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The purpose of this paper is twofold. First, I will show how the issue of sovereignty has been transformed by the self-determination principle. Second, I will look at how self-determination is both a reinforcing and weakening factor for state sovereignty. Eighteenth-century foundations of self-determination, in particular the social contract theory of Jean-Jacques Rousseau and the American and French Revolutions, have transformed traditional state-based conceptions of sovereignty inherited from the Treaty of Westphalia. I will show how the dilemmas and contradictions identified at the time have received only partial and inconsistent answers in the present international system.

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The ongoing reconstruction of sovereignty as an institution with functional and ontological significance indicates that it is both founded on the basis of and maintains an important role in shaping international norms. Through practice and rhetoric, state and non-state actors have developed a complex system of terminology that reflects the evolution of sovereignty and its normative framework. This article examines the contributions of state representatives, international institutions and international relations scholars to the re-conceptualization of the fundamental institution of the world order.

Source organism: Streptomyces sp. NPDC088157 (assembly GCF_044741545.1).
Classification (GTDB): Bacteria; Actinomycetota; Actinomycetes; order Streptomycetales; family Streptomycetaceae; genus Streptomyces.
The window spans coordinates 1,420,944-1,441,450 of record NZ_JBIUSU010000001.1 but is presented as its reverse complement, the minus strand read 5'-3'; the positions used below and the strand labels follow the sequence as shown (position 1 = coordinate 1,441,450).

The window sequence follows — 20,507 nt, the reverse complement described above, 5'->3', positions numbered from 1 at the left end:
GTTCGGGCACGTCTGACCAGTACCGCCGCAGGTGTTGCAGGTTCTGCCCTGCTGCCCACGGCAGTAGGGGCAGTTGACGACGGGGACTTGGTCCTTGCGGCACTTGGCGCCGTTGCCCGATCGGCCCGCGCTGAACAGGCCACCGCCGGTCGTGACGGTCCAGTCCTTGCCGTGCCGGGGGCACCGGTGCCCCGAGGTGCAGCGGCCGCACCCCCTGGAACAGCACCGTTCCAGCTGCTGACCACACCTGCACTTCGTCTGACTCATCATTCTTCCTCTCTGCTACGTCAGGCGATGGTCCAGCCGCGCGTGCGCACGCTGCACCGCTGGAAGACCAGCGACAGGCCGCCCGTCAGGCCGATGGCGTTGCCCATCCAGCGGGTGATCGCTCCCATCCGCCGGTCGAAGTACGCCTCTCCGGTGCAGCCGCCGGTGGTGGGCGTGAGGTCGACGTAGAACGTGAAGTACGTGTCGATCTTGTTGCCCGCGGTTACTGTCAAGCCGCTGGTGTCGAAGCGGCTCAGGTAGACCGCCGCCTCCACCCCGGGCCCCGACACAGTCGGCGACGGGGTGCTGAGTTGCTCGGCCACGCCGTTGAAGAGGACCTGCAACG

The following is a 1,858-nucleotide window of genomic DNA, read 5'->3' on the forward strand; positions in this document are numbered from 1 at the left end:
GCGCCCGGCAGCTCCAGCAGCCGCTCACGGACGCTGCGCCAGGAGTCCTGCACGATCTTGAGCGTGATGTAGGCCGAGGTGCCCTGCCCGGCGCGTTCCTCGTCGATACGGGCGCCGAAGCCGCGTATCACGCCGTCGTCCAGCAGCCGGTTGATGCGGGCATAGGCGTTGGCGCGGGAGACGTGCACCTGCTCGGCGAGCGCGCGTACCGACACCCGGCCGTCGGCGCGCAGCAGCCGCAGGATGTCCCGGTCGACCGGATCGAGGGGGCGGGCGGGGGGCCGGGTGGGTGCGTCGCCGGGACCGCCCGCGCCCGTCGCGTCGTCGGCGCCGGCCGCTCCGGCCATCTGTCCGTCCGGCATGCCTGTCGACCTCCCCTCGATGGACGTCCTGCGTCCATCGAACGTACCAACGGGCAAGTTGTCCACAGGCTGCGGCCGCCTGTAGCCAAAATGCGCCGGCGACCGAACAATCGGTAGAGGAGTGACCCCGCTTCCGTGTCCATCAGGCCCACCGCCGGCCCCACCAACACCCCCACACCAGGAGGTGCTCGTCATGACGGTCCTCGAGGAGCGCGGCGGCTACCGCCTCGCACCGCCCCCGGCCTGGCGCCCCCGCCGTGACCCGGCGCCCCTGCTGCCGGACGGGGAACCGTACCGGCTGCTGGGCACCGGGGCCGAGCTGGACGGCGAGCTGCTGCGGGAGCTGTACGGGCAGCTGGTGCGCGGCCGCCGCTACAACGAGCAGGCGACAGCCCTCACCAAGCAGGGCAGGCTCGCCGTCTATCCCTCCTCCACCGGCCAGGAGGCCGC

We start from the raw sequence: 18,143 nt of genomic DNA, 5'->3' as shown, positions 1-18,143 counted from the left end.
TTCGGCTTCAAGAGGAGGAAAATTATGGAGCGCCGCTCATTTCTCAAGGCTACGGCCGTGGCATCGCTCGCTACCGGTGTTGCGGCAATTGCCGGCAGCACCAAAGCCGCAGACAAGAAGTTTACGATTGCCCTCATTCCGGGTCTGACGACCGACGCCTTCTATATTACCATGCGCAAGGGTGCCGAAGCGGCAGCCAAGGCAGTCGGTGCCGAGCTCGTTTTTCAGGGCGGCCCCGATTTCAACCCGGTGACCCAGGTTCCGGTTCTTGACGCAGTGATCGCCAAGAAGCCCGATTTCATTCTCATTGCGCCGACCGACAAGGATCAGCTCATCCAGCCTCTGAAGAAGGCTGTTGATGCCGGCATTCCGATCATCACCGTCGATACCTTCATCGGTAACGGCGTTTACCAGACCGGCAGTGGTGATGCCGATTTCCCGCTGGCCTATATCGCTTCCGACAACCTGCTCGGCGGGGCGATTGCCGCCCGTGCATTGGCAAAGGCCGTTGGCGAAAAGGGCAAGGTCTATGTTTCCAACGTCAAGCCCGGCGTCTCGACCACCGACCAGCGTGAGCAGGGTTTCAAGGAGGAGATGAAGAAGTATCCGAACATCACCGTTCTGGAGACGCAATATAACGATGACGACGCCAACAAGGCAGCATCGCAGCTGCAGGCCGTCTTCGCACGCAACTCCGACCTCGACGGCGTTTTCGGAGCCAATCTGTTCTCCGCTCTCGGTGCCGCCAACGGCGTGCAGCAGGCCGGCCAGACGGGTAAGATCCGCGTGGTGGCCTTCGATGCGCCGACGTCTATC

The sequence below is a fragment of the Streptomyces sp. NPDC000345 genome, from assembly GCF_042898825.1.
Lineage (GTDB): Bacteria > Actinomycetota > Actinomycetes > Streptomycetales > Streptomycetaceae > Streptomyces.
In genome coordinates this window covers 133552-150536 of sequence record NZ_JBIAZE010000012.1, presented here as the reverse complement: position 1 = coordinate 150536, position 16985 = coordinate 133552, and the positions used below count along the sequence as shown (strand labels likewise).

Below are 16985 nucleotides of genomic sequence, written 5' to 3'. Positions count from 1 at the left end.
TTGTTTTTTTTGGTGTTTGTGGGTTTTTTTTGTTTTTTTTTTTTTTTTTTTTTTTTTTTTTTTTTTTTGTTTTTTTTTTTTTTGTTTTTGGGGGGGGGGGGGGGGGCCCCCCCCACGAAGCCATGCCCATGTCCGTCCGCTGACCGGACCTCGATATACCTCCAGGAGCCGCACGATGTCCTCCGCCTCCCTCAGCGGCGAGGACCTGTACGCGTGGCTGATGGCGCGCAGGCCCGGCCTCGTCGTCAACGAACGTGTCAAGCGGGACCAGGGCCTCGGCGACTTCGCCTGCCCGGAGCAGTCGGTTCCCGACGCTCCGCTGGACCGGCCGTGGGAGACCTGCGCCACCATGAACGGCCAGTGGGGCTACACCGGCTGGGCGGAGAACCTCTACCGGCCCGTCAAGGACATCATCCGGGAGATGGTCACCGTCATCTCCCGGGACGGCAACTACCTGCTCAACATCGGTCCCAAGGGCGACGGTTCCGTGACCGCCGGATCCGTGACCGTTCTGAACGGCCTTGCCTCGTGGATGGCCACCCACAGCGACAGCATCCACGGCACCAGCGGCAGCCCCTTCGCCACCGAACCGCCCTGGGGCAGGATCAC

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This paper recounts several of the myths associated with sovereignty, describing the function of these myths and the ways in which global politics has come to reflect a fundamentally changed reality. States are simultaneously confronted by integrating and fragmenting processes that produce new authority patterns. This changed reality has decoupled territorial and psychological space and fostered a global competition for identities and loyalties among different polity types.